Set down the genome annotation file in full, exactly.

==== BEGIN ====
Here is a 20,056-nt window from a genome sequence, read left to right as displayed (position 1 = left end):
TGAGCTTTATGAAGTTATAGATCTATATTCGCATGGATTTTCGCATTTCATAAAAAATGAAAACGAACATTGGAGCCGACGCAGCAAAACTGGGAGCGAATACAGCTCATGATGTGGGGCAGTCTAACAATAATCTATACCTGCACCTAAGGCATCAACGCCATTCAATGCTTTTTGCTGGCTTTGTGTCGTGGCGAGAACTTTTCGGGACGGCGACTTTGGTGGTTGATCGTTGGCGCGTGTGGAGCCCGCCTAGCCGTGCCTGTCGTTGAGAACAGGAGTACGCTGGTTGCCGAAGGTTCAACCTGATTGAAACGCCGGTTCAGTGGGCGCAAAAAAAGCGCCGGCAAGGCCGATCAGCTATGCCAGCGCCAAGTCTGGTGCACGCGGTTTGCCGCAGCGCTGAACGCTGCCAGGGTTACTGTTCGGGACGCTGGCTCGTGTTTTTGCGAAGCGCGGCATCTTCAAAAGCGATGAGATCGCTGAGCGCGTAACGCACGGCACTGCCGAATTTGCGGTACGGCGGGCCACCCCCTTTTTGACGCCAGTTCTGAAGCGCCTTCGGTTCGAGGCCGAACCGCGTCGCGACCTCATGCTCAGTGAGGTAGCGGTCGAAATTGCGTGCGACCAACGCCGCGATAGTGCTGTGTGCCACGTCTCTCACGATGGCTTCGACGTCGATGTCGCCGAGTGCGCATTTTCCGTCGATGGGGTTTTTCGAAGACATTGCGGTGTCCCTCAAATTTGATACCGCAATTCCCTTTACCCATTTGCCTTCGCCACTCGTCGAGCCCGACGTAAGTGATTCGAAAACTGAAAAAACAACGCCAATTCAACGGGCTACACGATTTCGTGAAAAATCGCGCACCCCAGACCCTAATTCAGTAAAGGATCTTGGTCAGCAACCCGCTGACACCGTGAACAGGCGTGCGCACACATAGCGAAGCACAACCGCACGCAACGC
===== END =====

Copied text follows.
Here is a 20,056-nt window from a genome sequence, read left to right as displayed (position 1 = left end):
TGAGCTTTATGAAGTTATAGATCTATATTCGCATGGATTTTCGCATTTCATAAAAAATGAAAACGAACATTGGAGCCGACGCAGCAAAACTGGGAGCGAATACAGCTCATGATGTGGGGCAGTCTAACAATAATCTATACCTGCACCTAAGGCATCAACGCCATTCAATGCTTTTTGCTGGCTTTGTGTCGTGGCGAGAACTTTTCGGGACGGCGACTTTGGTGGTTGATCGTTGGCGCGTGTGGAGCCCGCCTAGCCGTGCCTGTCGTTGAGAACAGGAGTACGCTGGTTGCCGAAGGTTCAACCTGATTGAAACGCCGGTTCAGTGGGCGCAAAAAAAGCGCCGGCAAGGCCGATCAGCTATGCCAGCGCCAAGTCTGGTGCACGCGGTTTGCCGCAGCGCTGAACGCTGCCAGGGTTACTGTTCGGGACGCTGGCTCGTGTTTTTGCGAAGCGCGGCATCTTCAAAAGCGATGAGATCGCTGAGCGCGTAACGCACGGCACTGCCGAATTTGCGGTACGGCGGGCCACCCCCTTTTTGACGCCAGTTCTGAAGCGCCTTCGGTTCGAGGCCGAACCGCGTCGCGACCTCATGCTCAGTGAGGTAGCGGTCGAAATTGCGTGCGACCAACGCCGCGATAGTGCTGTGTGCCACGTCTCTCACGATGGCTTCGACGTCGATGTCGCCGAGTGCGCATTTTCCGTCGATGGGGTTTTTCGAAGACATTGCGGTGTCCCTCAAATTTGATACCGCAATTCCCTTTACCCATTTGCCTTCGCCACTCGTCGAGCCCGACGTAAGTGATTCGAAAACTGAAAAAACAACGCCAATTCAACGGGCTACACGATTTCGTGAAAAATCGCGCACCCCAGACCCTAATTCAGTAAAGGATCTTGGTCAGCAACCCGCTGACACCGTGAACAGGCGTGCGCACACATAGCGAAGCACAACCGCACGCAACGC